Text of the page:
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Wildlife Refuge obtains 325 acres of land

October 29, 2011
The Inter-Mountain

Canaan Valley Wildlife Refuge increased by 325 acres this week, completing a multi-phase effort to protect one of the largest undeveloped areas of land within its boundary.

The United States Fish and Wildlife Service and the Conservation Fund has announced the acquisition, saying the acreage connects two areas of the refuge and secures a significant ecological corridor with the Monongahela National Forest. It also establishes a critical link in the Heart of the Highlands Trail.

Conservation Fund officials said the acquisition was a top priority because it provides ideal nesting habitat for grassland-dependent and forest dwelling migratory song and game birds including American woodcock, golden-winged warbler, indigo bunting, scarlet tanager and Canada warbler. This addition to the Refuge, together with a 120-acre tract conserved in 2008, will ensure enhanced water quality of Flat Run - a high quality, year-round water source and tributary of the Blackwater River.

"The diverse Refuge lands already provide a range of wildlife habitats and this new acquisition will help increase habitat for native species," Jonathan Schafler, refuge manager at Canaan Valley National Wildlife Refuge, said. "We are thankful for our partnership with our senators and representatives in Congress, the Conservation Fund and the Nature Conservancy for making this acquisition possible."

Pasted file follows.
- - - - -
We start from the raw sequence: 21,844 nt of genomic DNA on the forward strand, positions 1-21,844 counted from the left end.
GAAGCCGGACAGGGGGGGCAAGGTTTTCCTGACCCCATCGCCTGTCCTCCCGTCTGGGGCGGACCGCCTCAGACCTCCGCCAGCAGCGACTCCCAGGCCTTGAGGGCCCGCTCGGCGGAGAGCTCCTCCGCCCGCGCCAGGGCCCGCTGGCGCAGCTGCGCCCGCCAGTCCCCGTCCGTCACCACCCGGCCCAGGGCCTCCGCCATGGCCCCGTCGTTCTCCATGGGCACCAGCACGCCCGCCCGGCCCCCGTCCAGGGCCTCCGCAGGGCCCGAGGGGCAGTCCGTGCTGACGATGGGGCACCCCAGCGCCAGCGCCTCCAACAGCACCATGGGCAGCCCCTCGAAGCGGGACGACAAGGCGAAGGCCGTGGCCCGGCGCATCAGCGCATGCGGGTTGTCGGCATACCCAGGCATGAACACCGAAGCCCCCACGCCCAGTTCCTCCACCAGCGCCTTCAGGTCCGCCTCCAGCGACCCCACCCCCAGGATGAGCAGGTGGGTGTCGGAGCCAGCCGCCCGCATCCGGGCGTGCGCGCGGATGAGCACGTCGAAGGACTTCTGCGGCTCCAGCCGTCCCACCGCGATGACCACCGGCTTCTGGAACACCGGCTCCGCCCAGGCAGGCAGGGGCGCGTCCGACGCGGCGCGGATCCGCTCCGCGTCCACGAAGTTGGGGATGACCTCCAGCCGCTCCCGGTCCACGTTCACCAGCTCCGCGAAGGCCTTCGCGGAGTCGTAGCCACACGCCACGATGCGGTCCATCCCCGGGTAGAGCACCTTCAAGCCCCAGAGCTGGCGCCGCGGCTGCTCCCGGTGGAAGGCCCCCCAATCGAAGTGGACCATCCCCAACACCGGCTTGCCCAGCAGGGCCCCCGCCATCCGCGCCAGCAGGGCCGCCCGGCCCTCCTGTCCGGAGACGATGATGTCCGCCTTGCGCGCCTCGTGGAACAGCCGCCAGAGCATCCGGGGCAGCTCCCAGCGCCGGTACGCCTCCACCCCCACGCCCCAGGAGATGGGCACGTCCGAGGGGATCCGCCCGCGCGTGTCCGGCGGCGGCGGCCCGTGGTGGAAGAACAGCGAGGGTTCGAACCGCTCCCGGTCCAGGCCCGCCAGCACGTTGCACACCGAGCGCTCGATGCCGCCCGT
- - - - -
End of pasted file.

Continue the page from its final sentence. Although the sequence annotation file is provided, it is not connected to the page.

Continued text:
Canaan Valley is the largest high elevation boreal valley in eastern North America, encompassing more than 24,000 acres in the northeastern portion of West Virginia. The region contains 8,400 acres of nationally significant wetlands habitat including 40 different wetlands and upland plant communities. Collectively these vital ecosystems support more than 580 different species of plants, more than 280 species of mammals, birds reptiles, amphibians and fish and two federally listed species - the West Virginia northern flying squirrel and Cheat Mountain salamander. Among this wetland complex is one of the nation's largest shrub swamps and the fourth largest bog in the eastern United States.

"By protecting the ecological integrity of this area, we are creating crucial buffer zones that secure the highest quality habitat for many species that call the Canaan Valley home," Reggie Hall, real estate associate for the Conservation Fund, said. "We are proud to be a part of these collaborative efforts to protect a West Virginia natural treasure."

"Canaan Valley is truly a special place, and we are very grateful for the efforts that are being put forth to preserve it," Sen. Joe Manchin, D-W.Va., said.

The diverse landscapes of Canaan Valley National Wildlife Refuge provide a range of outdoor recreational opportunities including hunting, fishing, bicycling, cross-country skiing and wildlife observation enjoyed by approximately 20,000 Refuge visitors each year. The Refuge's Draft Comprehensive Conservation Plan and Environmental Assessment predicted that current refuge management activities directly related to all refuge operations would generate an estimated $1.71 million in local input, about 16 jobs and $361,600 in personal income in the local economy over the next 15 years. The 2010 plan also predicted a 15 percent increase in refuge visitation by 2025.

 
 

 

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